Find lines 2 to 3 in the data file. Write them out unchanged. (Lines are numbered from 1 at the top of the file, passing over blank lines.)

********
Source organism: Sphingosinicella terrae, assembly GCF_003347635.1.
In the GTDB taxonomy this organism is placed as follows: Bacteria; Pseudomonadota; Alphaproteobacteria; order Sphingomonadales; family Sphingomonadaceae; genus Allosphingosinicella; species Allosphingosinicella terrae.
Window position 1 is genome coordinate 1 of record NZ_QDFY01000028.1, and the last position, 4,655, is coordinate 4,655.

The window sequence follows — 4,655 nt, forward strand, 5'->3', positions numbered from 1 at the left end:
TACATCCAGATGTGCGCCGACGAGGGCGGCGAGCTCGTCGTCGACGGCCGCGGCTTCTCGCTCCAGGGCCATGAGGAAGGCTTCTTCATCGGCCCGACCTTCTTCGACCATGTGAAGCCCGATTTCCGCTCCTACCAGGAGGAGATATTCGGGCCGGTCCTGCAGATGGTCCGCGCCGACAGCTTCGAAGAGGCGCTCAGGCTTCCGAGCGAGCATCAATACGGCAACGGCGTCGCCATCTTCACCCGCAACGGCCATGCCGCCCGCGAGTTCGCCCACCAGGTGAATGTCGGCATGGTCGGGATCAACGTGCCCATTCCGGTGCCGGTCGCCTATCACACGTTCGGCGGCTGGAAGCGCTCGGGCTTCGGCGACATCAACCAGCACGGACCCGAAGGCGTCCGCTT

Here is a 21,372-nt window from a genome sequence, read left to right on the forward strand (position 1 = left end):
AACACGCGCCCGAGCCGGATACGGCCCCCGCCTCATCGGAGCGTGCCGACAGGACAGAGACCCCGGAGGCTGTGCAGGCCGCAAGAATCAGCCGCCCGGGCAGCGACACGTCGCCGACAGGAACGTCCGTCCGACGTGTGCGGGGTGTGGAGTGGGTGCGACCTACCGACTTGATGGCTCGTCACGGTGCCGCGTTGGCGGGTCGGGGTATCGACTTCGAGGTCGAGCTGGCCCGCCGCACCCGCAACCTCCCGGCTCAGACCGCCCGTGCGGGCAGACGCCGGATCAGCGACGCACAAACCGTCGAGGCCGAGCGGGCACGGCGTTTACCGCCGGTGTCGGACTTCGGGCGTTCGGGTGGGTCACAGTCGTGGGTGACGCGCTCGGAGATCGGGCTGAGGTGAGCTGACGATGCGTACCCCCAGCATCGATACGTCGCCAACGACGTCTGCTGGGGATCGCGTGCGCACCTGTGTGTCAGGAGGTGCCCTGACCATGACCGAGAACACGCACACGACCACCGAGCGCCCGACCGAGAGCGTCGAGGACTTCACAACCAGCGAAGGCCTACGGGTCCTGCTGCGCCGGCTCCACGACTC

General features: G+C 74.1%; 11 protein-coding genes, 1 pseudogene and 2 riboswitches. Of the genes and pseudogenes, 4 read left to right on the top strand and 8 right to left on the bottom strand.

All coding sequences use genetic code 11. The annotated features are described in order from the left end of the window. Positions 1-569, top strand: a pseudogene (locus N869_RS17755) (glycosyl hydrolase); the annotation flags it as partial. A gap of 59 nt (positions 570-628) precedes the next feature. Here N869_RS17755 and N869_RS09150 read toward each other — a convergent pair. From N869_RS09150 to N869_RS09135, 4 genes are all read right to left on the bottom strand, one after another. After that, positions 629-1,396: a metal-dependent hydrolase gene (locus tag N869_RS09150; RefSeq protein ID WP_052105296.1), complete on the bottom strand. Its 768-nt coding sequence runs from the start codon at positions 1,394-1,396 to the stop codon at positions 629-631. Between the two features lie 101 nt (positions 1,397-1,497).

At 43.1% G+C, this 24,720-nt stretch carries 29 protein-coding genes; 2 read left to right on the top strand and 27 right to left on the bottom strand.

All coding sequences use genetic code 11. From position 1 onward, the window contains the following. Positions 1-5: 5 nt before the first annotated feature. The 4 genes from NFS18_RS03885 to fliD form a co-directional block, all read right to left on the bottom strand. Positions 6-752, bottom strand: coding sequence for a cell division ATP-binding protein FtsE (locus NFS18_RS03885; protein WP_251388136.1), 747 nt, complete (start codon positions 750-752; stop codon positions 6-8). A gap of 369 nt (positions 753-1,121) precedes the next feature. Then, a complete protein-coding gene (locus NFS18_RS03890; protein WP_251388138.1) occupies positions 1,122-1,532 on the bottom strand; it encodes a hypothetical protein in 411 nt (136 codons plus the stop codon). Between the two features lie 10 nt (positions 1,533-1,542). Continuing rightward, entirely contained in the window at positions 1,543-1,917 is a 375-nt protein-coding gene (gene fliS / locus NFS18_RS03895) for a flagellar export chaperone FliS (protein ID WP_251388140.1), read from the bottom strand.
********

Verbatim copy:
In the GTDB taxonomy this organism is placed as follows: Bacteria; Pseudomonadota; Alphaproteobacteria; order Sphingomonadales; family Sphingomonadaceae; genus Allosphingosinicella; species Allosphingosinicella terrae.
Window position 1 is genome coordinate 1 of record NZ_QDFY01000028.1, and the last position, 4,655, is coordinate 4,655.